Anger is discontent with the way things are.  I can never be grateful when I am perpetually upset, and it seems that increasing numbers of people I encounter every day are upset, dissatisfied, offended, angry, and enraged.  They demand their own way and quickly begin to step on the rights of others even as they demand their own.  They, too, behave badly.

The truth is that releasing anger and rage feels very freeing.  Think of the Anger Room.  Releasing anger and rage really isn’t freeing.  Brad Bushman, professor of communication and psychology at Ohio State University, has researched catharsis theory, which says that releasing angry emotions can help diminish them. But Bushman said the scientific evidence indicates otherwise.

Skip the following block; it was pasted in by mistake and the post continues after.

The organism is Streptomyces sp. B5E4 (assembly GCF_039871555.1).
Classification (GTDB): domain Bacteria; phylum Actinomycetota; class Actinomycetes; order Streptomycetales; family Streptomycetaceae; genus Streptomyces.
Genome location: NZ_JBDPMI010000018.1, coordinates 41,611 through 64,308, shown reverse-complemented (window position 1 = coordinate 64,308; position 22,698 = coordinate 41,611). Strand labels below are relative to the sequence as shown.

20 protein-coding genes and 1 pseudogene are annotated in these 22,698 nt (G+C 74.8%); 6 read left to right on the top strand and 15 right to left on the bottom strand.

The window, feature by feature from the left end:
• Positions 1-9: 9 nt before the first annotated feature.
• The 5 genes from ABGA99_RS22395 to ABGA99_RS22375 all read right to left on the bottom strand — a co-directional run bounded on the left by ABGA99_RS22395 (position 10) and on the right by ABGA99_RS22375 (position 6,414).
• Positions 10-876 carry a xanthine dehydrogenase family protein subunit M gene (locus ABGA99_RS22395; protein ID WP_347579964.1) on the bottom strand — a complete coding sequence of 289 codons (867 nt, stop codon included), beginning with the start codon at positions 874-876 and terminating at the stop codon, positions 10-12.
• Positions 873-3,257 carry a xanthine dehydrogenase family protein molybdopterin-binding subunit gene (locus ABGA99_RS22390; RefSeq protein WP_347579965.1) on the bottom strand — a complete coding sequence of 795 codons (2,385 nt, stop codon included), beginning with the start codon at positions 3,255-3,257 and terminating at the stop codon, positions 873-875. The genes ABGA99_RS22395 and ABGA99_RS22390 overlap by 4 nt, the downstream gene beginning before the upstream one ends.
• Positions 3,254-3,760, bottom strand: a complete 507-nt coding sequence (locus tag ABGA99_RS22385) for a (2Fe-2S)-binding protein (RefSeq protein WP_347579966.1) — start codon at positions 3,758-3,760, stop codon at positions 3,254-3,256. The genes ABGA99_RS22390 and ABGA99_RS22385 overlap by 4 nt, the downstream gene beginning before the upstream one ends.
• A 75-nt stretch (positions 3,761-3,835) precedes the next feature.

Breaking things "keeps angry feelings and aggressive thoughts active in your memory," Bushman said. "It’s like using gasoline on a fire: It just feeds the flame."[1]

Anger demands.  Grace gives.  Anger bludgeons others into submission.  Love serves and is generous.  Repeatedly in the Old Testament we read that the Lord is full of compassion, slow to anger and abounding in steadfast love.  (Psalm 116:5, Psalm 145:8, Nehemiah 9:17, Exodus 34:6, Jonah 4:2, etc.)   That verse is an expression of the very character of God.  It is the same character revealed in Jesus.


This is what James says in today’s lesson.  “Every generous act of giving, with every perfect gift, is from above, coming down from the Father of lights, with whom there is no variation or shadow due to change. In fulfilment of his own purpose he gave us birth by the word of truth, so that we would become a kind of first fruits of his creatures.”  Every generous act reveals God’s character and God’s character does not change.